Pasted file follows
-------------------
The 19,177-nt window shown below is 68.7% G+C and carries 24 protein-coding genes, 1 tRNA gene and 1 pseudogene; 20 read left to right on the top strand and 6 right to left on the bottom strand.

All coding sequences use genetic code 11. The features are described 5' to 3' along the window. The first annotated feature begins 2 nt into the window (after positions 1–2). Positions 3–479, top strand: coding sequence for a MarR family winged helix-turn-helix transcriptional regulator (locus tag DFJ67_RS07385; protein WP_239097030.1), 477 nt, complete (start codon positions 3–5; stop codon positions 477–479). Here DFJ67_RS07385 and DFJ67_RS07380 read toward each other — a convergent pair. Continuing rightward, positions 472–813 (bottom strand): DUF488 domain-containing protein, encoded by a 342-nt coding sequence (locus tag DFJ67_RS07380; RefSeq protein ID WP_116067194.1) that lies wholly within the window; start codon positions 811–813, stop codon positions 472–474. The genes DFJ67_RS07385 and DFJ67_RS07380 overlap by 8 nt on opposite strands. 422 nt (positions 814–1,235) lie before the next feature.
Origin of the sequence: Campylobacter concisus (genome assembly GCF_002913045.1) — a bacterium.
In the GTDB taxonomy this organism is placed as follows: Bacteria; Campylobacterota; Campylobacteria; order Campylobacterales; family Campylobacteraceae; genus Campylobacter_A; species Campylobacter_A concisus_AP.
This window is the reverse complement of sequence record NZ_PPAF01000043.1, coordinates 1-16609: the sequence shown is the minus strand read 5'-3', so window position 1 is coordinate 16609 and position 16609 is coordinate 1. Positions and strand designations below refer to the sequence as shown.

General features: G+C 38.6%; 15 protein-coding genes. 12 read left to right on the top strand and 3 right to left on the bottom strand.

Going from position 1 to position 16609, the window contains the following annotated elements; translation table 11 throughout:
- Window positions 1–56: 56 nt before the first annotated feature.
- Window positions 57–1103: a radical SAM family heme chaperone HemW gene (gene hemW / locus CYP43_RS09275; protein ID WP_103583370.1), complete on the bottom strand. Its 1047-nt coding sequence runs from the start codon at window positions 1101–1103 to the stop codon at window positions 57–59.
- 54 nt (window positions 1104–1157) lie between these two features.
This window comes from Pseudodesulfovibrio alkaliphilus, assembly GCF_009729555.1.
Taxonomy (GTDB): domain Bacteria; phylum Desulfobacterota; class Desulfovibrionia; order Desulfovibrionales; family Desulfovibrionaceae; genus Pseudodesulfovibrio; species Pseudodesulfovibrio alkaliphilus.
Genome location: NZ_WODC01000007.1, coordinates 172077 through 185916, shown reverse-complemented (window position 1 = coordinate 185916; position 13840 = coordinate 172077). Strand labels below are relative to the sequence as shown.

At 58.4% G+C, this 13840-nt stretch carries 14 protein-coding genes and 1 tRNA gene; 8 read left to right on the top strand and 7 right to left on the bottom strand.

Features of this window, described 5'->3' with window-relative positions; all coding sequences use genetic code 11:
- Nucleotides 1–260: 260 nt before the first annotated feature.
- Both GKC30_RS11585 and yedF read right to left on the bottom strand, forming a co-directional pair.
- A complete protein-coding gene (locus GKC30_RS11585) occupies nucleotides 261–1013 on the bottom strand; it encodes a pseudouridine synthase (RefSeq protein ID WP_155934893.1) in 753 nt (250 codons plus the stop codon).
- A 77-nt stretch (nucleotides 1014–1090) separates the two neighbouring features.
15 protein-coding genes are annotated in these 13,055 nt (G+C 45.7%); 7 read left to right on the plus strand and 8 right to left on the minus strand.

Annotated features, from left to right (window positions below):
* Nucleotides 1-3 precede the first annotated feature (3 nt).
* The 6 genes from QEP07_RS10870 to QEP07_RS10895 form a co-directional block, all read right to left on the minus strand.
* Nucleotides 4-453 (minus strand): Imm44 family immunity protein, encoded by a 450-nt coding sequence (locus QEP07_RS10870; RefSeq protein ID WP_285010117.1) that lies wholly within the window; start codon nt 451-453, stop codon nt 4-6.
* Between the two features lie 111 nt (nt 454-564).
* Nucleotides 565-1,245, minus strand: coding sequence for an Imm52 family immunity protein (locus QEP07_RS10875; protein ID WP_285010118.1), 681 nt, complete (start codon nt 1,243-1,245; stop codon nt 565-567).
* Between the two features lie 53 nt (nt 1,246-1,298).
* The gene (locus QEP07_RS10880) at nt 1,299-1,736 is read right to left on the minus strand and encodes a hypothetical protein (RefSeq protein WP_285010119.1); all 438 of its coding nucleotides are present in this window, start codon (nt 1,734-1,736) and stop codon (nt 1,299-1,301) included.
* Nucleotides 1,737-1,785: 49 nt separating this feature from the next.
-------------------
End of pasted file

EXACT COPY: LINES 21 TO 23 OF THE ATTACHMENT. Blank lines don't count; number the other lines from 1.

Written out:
Annotated features, from left to right (window positions below):
* Nucleotides 1-3 precede the first annotated feature (3 nt).
* The 6 genes from QEP07_RS10870 to QEP07_RS10895 form a co-directional block, all read right to left on the minus strand.